We get a lot of questions about colocation from our customers and prospective customers. Questions like, “what is colocation?”, “why should we consider colocation?”, and “what should we be looking for in a colocation facility?”. Well, we figured, why not […]
When it comes to your Internet, how much are you really giving away when you search for… literally anything? Internet providers have access to mind-boggling amounts of data from individuals every day, and it’s almost impossible to understand just how much of that data is captured and then what insights can be gleaned from it. Very few people in this world are IT engineers or privacy advocates who could realistically understand what ISPs have access to and can do with that information. But the fact of the matter is: you shouldn’t have to be an engineer or professional privacy enthusiast to use a critical, non-optional service like the Internet.
Recently Comcast, the largest consumer ISP in the United States, told the FCC that they shouldn’t prohibit “business models offering discounts or other value to consumers in exchange for allowing ISPs to use their data.” In other words, Comcast wants to be able to offer two different plans: one for people who are “okay” with their data being harvested for outside use, that will be cheaper. And another plan for those who are not okay with their data being used, that will be more expensive.
Now, this isn’t a novel idea. AT&T is already essentially doing this in several markets, including right here in Austin, TX. Their “GigaPower” Internet service is provided at two different pricing levels. The “Standard Service” costs about $70 a month and lets AT&T track your browsing history and use what they learn from your habits for targeted advertising. And if you don’t want AT&T tracking what you do online, you can “opt-out” of that service and pay about $99 dollars/month.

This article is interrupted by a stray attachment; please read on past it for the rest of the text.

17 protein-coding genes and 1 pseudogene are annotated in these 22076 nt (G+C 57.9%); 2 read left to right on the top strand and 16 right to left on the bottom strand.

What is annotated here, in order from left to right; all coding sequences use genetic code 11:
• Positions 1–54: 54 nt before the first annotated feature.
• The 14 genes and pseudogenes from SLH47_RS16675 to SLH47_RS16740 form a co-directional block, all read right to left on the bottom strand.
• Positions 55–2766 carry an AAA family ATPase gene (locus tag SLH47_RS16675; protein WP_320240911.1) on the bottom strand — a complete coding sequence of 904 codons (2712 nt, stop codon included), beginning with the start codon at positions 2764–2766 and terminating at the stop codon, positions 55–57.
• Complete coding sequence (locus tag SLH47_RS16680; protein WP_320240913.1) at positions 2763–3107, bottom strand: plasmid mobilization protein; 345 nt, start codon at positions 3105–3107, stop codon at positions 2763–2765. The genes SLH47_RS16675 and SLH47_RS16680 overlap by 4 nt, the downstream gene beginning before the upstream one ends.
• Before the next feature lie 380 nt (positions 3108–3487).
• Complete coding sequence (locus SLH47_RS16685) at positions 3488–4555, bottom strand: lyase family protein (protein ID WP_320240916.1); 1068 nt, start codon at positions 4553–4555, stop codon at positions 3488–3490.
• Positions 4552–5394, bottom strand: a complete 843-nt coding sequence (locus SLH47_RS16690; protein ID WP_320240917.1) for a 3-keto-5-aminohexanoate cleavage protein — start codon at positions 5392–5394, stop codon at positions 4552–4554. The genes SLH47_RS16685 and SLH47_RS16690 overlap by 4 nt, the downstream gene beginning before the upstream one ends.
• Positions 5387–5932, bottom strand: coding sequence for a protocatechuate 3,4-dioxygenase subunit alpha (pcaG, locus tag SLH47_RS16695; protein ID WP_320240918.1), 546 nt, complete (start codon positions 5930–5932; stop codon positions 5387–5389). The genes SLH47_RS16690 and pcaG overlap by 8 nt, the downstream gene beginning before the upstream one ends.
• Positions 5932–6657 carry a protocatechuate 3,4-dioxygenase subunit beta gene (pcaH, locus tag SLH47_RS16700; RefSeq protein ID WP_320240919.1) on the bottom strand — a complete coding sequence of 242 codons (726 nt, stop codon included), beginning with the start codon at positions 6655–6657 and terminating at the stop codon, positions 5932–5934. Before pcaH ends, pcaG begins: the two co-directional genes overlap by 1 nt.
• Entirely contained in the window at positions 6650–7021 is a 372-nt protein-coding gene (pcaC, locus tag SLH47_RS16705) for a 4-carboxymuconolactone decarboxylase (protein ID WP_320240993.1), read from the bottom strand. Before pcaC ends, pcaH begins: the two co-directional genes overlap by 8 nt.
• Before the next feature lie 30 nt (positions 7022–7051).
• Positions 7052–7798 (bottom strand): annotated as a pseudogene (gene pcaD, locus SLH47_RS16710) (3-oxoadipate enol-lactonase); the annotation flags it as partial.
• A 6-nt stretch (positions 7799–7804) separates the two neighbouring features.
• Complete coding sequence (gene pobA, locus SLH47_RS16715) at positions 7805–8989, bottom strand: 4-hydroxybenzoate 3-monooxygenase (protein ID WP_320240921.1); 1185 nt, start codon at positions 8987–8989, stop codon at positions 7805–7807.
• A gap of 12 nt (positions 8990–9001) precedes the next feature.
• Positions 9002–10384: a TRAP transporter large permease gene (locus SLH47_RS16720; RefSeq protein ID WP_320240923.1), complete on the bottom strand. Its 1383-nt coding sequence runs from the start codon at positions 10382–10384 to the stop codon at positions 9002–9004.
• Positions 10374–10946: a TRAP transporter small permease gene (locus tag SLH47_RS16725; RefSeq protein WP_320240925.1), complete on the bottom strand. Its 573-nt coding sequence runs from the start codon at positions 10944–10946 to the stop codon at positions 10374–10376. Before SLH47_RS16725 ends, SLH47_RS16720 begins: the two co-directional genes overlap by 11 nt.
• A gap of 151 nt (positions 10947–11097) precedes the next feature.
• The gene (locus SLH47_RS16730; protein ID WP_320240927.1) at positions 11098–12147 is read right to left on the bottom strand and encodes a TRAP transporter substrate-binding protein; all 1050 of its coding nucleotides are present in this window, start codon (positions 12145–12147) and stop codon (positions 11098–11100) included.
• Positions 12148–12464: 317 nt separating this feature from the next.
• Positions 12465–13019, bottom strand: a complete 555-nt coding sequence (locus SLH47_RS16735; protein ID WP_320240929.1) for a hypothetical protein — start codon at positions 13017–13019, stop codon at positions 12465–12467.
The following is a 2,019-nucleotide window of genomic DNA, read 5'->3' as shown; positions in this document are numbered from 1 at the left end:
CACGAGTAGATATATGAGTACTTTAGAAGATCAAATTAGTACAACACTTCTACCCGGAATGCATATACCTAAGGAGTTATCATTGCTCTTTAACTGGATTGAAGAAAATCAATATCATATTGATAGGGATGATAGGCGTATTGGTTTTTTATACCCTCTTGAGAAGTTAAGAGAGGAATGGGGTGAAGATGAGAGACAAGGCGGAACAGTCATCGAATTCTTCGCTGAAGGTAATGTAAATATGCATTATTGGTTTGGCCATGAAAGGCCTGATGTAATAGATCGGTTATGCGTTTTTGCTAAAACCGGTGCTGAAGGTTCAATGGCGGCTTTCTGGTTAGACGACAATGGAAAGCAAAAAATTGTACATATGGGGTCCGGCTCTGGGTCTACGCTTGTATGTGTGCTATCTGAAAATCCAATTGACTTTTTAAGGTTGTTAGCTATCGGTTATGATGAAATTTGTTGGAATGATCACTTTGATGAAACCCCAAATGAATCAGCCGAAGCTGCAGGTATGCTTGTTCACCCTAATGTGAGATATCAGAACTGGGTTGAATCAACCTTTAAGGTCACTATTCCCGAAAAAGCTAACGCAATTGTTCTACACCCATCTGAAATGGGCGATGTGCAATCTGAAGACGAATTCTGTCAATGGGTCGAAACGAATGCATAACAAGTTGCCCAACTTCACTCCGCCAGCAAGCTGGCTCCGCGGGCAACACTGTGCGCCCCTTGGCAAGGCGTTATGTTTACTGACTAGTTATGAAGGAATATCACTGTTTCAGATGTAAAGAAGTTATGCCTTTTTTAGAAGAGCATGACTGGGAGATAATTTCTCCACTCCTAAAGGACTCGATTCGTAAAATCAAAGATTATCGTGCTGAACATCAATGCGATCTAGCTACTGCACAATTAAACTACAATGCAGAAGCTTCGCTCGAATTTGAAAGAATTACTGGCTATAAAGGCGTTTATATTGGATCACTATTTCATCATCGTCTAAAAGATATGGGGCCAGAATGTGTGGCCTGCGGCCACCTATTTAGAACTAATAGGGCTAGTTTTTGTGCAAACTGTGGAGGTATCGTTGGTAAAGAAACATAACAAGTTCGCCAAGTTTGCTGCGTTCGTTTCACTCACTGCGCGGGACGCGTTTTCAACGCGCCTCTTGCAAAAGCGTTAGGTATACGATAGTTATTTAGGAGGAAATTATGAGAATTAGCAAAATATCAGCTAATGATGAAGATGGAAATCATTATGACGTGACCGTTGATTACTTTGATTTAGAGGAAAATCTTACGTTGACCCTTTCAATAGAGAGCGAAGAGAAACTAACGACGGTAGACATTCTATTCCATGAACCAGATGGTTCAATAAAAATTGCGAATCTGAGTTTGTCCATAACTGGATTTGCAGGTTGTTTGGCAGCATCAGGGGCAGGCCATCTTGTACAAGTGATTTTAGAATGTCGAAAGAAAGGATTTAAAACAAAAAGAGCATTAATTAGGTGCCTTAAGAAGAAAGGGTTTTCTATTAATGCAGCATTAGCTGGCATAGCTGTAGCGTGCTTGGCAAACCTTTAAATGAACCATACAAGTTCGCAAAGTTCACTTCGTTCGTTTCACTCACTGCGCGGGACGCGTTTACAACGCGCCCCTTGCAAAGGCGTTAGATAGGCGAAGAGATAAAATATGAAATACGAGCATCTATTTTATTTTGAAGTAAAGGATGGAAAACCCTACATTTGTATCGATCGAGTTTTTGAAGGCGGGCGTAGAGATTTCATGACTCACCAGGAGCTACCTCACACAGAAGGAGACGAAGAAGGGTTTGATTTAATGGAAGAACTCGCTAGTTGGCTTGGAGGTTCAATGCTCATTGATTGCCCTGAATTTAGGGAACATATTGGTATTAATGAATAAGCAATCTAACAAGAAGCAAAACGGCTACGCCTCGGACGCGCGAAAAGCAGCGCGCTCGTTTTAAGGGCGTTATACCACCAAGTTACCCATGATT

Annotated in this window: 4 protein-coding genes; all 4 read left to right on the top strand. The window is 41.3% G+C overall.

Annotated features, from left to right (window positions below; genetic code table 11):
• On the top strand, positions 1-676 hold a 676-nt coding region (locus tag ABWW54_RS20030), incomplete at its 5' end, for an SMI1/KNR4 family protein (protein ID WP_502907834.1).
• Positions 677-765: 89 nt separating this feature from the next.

So, what does this all mean? There’s certainly a good argument that people should be able to make an informed decision and to pay less money for less online privacy if they’re comfortable with that. In other words, letting the free market decide. AT&T frames their actions in that context by saying that the higher price is essentially making up for the advertising money they make on those that give up some privacy.
And that might be fine if not for the fact that Americans already pay a lot for what we get in terms of Internet access as American consumers. And it’s not because we are technologically backwards or because of the relative difficulty of getting Internet access to rural areas (though that’s also a problem). It’s because there is virtually no competition in the U.S. relative to other countries and that keeps prices high and speeds low.
So when the price of your Internet access is already higher than it should realistically be, it’s hard to swallow privacy being a “feature” that costs extra. And in reality, it’s just that privacy will be getting more expensive, not that the other version will be genuinely cheaper. Similar arguments were made when big ISPs started rolling out monthly data caps on consumer connections—no one’s bill actually went down if they stayed under the caps. They got the option to pay $50/month more to go back to the unlimited service they had before.
While most of us are presumably a little creeped out by giving large ISPs permission to track everything we do online, these “pricing plans” are doubly harmful to those already struggling to afford high-quality Internet access. In a world where Internet access is virtually unavoidable, no one should have to make the choice to give up their privacy to be able to afford a necessary service.
Let us know your thoughts and give us a call if you have any questions about your ISP and how to maintain your privacy on the Internet.